Darkness on stage. Soft, purple lights make the stage glow as the backing band file on and begin in play. A slow ballad gets underway and Alanis performs the vocals to the first song off stage. I’m about to write her off from the start as over indulgent, then she storms onto the stage for the baroque tidal wave of Uninvited. By the time the band have surged into a superbly fresh sounding All I Really Want, Alanis bouncing across the stage and wailing her vocals to the stage floor with unexpected passion, microphone clasped in hand, I’m entirely won over. In fact at moments like these, Alanis may have perfected the art of time travel. I could have sworn it wasn’t 2008 at all; I was ready to declare the last 13 years of my life just an unlikely daydream I’ve just awoken from. It was 1995 and Alanis sounded as fresh and invigorating as she ever did! Over the next hour or so, Alanis performed virtually the entire Jagged Little Pill album; You Oughta Know, You Learn, Head Over Feet, Hand In My Pocket, they were all present and all sounded fantastic. During a particularly emotional rendition of Perfect, Alanis actually started to cry. I was unsure whether this was a good thing or not, but if nothing else, her passion and honesty for the songs was undisputed. Later cuts such as Thank U, Uninvited and 8 Easy Pieces also sounded great, and the rest of the set wasn’t bad, but there’s where the problems lay. The newer material wasn't bad, but the cuts from Jagged Little Pill were fantastic. An encore of Ironic was easily the high point of the night. I went home and put Jagged Little Pill back on my CD player, but I didn’t leave the gig with any ideas about bothering to buy the new album. The songs weren’t bad live and were performed admirably, but their lack of tunes and their complex and wordy vocals left little room for hooks or generally memorable new songs.

Alanis was and still is a mesmerising live performer with a unique voice few can effectively imitate - but since her 1995 debut, she just hasn’t had the tunes or hooks. 1998’s vast and underrated Supposed Former Infatuation Junkie was an interesting listen, but later albums flexed between the boring and the nearly unlistenable. I was pleased she played so much of her debut but it felt unfortunate that the gig simultaneously highlighted her inability to follow up that record. As with many highly successful artists that make it big too fast, it was another case of too much too soon for Alanis. At 21 she’d made the album of her career and found herself with nowhere to go but down - the best alternative to simply continue to surf the perpetual wave of her Jagged Little Pill. In the end it’s a pill that Alanis seems to have found hard to either swallow or come down from. Briefly she was the music world’s brightest new star, seemingly with infinite potential; she’s now found herself irrelevant, a relic of another time. But every now and then we’ll get her out of the box, have a listen, and remember 1995. Like Liz Phair’s landmark debut Exile From Guyville, Jagged Little Pill is a record that still sounds as fresh today as the day it was recorded and Alanis could spend her life performing it and no-one would mind too much.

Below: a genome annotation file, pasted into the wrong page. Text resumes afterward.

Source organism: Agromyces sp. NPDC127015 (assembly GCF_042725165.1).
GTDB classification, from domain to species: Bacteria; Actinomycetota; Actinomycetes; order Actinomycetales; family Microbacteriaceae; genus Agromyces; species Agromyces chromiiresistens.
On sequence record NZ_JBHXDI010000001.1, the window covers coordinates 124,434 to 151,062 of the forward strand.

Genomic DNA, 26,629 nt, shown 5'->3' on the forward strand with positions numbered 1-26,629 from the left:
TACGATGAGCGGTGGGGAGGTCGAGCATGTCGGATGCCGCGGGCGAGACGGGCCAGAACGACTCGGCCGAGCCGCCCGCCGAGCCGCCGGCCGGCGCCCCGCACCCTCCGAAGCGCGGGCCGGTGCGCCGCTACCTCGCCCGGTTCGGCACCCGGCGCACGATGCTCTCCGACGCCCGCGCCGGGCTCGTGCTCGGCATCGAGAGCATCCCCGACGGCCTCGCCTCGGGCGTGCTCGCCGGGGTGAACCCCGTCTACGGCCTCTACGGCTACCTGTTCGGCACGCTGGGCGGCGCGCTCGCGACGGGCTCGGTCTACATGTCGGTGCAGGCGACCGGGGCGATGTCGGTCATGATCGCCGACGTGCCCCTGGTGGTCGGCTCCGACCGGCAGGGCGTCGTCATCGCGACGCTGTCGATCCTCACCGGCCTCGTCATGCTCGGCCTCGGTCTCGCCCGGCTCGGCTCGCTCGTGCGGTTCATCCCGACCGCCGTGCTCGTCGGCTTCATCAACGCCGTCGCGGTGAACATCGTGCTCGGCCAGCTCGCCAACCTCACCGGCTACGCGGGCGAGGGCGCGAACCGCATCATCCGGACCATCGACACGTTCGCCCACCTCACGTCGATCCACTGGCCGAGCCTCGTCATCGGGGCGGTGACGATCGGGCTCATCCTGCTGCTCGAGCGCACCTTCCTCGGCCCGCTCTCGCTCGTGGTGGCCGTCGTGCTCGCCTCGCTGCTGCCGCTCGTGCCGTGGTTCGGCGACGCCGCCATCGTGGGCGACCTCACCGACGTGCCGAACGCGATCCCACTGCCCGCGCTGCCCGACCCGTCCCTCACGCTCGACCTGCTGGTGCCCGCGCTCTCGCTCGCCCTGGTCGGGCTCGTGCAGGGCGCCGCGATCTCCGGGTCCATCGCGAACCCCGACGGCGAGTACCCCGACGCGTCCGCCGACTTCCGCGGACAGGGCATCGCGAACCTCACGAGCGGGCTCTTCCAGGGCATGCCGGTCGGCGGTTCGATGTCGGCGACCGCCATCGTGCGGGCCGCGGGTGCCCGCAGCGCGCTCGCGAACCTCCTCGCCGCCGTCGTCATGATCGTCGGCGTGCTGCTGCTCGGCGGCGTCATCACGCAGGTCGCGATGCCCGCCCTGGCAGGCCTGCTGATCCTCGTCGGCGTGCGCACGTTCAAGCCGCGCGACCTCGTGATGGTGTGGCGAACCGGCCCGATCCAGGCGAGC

* A little bit of Googling reveals it to have been a man named Liam Gerner, dude! MMT. ;-)

Friday, 13 June 2008


Venue: Crauford Arms Hotel, Wolverton
Reviewer: Phil W

It’s not often - even for a professional like myself - that you get to hang out for the evening with your rock n roll heroes, so as I found myself sitting in a beer garden, supping a beer with Rooh shortly before his set you’ll forgive me for having missed all the other acts on that evening. I’m sure they were great, the cream of Milton Keynes’s budding music scene, but tonight it was all about Rooh. “I’ve been thinking about recording an album,” the dude mused, a rolled up cigarette in one hand, a beer in the other. “We’ll see.” Ever elusive as to either his musical direction or future releases, their’s something undisputable natural, pure, and untainted about Rooh’s musical output. There might indeed be an album in the making, but only if it’s the right time. Only if the signs are right. Only if the course of the river happens to be flowing in that direction.

Sitting on stage, bathed in red and white light, in a venue that sounded vaguely like the interior of a submarine, Rooh called out to the soundman “maybe it’s too loud?”. That’s not something you hear often, but Rooh is a modest dude, never wishing to impose himself - and an overamped guitar would destroy the subtleties of his playing style. The auditorium is then treated to a tight and beautifully delivered set of acoustic songs. Tonight Rooh appears at ease, pacing his songs and letting them breathe, each one delivered with deceptive ease and a natural banter with the audience. Fan favourite Flat Rock had never sounded so good, the vocals delivered with particular subtlety which let every line shine.

Despite his youth, Rooh plays like a seasoned bluesman from another time. As my mate the French dude said, sitting next to me in the audience, “watching Rooh is like stepping into a time machine!” People just don’t write music like this anymore. But there is no imitation in Rooh, he’s not copying the skills and ideas of the past, he’s adding to their canon. This is the real thing, approached with honesty and modesty and delivered with cool and style. Rooh isn’t making things easy on himself, but this is the music in his heart and he’s staying true to it. If you want to hear a true local legend, check out Rooh. He’s a dude who knows where it’s at! He is, after all, a professional!